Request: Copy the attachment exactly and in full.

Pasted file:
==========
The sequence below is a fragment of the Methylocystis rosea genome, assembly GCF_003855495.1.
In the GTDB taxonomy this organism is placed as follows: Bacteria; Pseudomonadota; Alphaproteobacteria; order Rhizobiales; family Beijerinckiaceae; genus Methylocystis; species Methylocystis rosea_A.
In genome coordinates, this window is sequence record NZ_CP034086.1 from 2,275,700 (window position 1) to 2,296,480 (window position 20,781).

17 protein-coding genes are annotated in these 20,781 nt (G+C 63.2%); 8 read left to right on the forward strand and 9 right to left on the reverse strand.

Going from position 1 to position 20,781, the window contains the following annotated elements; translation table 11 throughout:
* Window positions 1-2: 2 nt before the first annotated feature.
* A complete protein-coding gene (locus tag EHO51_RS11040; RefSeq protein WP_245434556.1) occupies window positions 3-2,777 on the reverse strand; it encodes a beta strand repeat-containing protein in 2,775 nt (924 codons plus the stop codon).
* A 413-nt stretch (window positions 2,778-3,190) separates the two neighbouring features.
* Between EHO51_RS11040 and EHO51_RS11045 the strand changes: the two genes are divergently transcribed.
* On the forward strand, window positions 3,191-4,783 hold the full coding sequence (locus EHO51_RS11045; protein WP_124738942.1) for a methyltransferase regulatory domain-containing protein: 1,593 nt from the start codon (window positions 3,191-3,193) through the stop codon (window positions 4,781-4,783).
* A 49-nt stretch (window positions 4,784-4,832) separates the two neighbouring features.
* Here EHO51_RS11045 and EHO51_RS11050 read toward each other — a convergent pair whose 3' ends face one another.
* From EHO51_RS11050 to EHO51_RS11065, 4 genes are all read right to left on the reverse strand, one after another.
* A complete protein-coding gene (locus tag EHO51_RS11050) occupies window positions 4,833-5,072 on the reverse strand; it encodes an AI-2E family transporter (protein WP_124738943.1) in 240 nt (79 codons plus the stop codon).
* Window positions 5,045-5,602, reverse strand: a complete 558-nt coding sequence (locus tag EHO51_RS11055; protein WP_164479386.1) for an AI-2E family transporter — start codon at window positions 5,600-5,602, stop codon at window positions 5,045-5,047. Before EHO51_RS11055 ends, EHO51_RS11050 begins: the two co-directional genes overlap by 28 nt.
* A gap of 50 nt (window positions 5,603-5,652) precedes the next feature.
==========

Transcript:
The sequence below is a fragment of the Methylocystis rosea genome, assembly GCF_003855495.1.
In the GTDB taxonomy this organism is placed as follows: Bacteria; Pseudomonadota; Alphaproteobacteria; order Rhizobiales; family Beijerinckiaceae; genus Methylocystis; species Methylocystis rosea_A.
In genome coordinates, this window is sequence record NZ_CP034086.1 from 2,275,700 (window position 1) to 2,296,480 (window position 20,781).

17 protein-coding genes are annotated in these 20,781 nt (G+C 63.2%); 8 read left to right on the forward strand and 9 right to left on the reverse strand.

Going from position 1 to position 20,781, the window contains the following annotated elements; translation table 11 throughout:
* Window positions 1-2: 2 nt before the first annotated feature.
* A complete protein-coding gene (locus tag EHO51_RS11040; RefSeq protein WP_245434556.1) occupies window positions 3-2,777 on the reverse strand; it encodes a beta strand repeat-containing protein in 2,775 nt (924 codons plus the stop codon).
* A 413-nt stretch (window positions 2,778-3,190) separates the two neighbouring features.
* Between EHO51_RS11040 and EHO51_RS11045 the strand changes: the two genes are divergently transcribed.
* On the forward strand, window positions 3,191-4,783 hold the full coding sequence (locus EHO51_RS11045; protein WP_124738942.1) for a methyltransferase regulatory domain-containing protein: 1,593 nt from the start codon (window positions 3,191-3,193) through the stop codon (window positions 4,781-4,783).
* A 49-nt stretch (window positions 4,784-4,832) separates the two neighbouring features.
* Here EHO51_RS11045 and EHO51_RS11050 read toward each other — a convergent pair whose 3' ends face one another.
* From EHO51_RS11050 to EHO51_RS11065, 4 genes are all read right to left on the reverse strand, one after another.
* A complete protein-coding gene (locus tag EHO51_RS11050) occupies window positions 4,833-5,072 on the reverse strand; it encodes an AI-2E family transporter (protein WP_124738943.1) in 240 nt (79 codons plus the stop codon).
* Window positions 5,045-5,602, reverse strand: a complete 558-nt coding sequence (locus tag EHO51_RS11055; protein WP_164479386.1) for an AI-2E family transporter — start codon at window positions 5,600-5,602, stop codon at window positions 5,045-5,047. Before EHO51_RS11055 ends, EHO51_RS11050 begins: the two co-directional genes overlap by 28 nt.
* A gap of 50 nt (window positions 5,603-5,652) precedes the next feature.